and communications deficiencies of the Docklands area and the parent boroughs
and thereby to provide the freedom for similar improvements throughout
East and Inner London."
The strategic plan was not meant to be a statutory plan,
indeed the hierarchy of plans within the planning system had no place
for it. It was to occupy instead, a mezzanine position between the Greater
London Development Plan, acting as the structure plan for Greater London,
and local plans prepared by the boroughs for their particular areas.
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As Brian Buckle, Deputy to Nigel Beard, was to subsequently
acknowledge, when describing the work of the Committee:
"It will be
recognised that it (the plan) is essentially political in character expressing
the community's view of how part of its resources should be used."
Given its socio- political objectives, it is of little
surprise that the plan focused on largely maintaining the status quo of
the area, in terms of extending its existing housing pattern, its employment
structure and the Committee emphasising their wish:
"to see a flourishing
and viable port in East London."
In terms of housing, the plan avoided being specific
about future tenure mix patterns, instead providing only tentative guidelines
which implied that:
of the final stock would be for renting with a much larger proportion
in the initial phases."
The constituent boroughs were however less coy and both
Tower Hamlets and Southwark for example, in preparing their draft local
plans of the day, proposed that 70-80% of all housing was to be council
rented with owner occupation relegated to some 5%. This was in contrast
to 37% owner occupation in Greater London as whole.
This caution about extending owner/occupation in the
area, reflected itself in the Committee's attitude to the retention and
conservation of the many fine warehouses lining the banks of the Thames.
Many of these were vacant and fast becoming derelict with no further demand
for their commercial use. Many, as was proved later, could have been successfully
converted to other uses, including residential. This was however resisted
ostensibly because of the high costs involved which would result in fairly
expensive accommodation which:
"if this were
done on a large scale it would not be relevant to tackling some of the
housing problems in the Dockland Boroughs."
A similar reluctance existed to diversify the declining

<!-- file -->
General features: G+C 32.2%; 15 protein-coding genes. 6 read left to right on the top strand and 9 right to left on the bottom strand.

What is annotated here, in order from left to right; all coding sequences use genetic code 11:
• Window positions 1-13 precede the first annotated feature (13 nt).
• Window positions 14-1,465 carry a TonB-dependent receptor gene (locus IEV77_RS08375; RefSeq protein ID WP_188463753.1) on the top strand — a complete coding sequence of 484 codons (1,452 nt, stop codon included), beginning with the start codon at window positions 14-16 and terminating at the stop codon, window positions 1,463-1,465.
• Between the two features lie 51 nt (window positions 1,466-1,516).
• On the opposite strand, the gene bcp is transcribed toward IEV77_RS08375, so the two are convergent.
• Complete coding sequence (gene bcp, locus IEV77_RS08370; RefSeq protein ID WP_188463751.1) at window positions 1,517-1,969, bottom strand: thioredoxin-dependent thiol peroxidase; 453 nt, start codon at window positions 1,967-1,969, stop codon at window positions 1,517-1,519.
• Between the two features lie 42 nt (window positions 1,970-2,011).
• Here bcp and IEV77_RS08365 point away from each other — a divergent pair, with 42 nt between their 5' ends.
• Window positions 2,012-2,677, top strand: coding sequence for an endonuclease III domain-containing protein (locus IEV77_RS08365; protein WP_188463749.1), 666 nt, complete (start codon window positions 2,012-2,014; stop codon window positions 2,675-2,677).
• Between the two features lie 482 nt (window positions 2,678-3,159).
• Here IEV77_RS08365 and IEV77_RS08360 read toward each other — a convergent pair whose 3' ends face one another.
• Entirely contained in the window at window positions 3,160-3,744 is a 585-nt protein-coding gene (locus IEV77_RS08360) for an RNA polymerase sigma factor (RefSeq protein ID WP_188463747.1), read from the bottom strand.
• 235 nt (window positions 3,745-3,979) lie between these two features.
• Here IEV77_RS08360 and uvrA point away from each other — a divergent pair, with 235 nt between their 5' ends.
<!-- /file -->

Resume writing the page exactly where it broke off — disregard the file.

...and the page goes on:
employment base of the area. Between 1961 and 1971 Greater London had
lost some half a million jobs in manufacturing industry, distributive
trades, transport, communications and public utilities. These were the
very activities upon which the Dockland boroughs and the Docklands area
in particular had been dependent in the past. In 1971 for example, manufacturing
provided 46% of all jobs in Docklands while sea and port transport 25%.
With the closure of the docks the picture in East London was one of general
decline in these sectors either at rates exceeding or in contrast with
those in Greater London and Great Britain. Despite this, the Committee
were determined to slow down:
exodus of industry so as to mitigate the social and economic consequences
of these trends."
The plan therefore proposed a number of major new industrial
zones which were to be linked to road, rail and river interchanges providing
locational opportunities for manufacturing sectors with new accommodation
to rent and centralised facilities. Much of the new development was to
be attracted through policies of public rent guarantees and subsidies,
as already practised by the PLA in terms of their own surplus accommodation.
In order however to translate such proposals to reality
the Committee faced familiar problems in three key areas:
- Obtaining the release of operational land, but with development potential,
from other public authorities;
- obtaining clarity from the PLA as to their intentions for the remaining
- and finally in obtaining finance on a scale adequate to underpin the
A number of assumptions had to be made in a very uncertain
climate about the timing of release, and therefore, phasing of the development
in relation to the key land holdings of both the British Gas Corporation
and the PLA.
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The Gas Corporation argued that their land at Beckton
and on the Greenwich peninsula contained equipment essential for the distribution
of gas in the London region, and that in the short to medium term they
needed storage facilities to provide for peak demands. They further argued
that in the longer term they would need to resume the manufacture of gas
and that these sites, large and with very good riverside access, would
be particularly suitable for that purpose.
The future of those upper docks, still operating in 1976,
was equally uncertain. In January of that year the PLA announced proposals
for transferring all their existing general cargo handling activities
in the West India and Millwall Docks to the Royal Docks. They proposed
to retain only their bulk wine facilities and services they provided for
tenants within the Isle of Dogs.
However, in the summer of 1976, this decision was reversed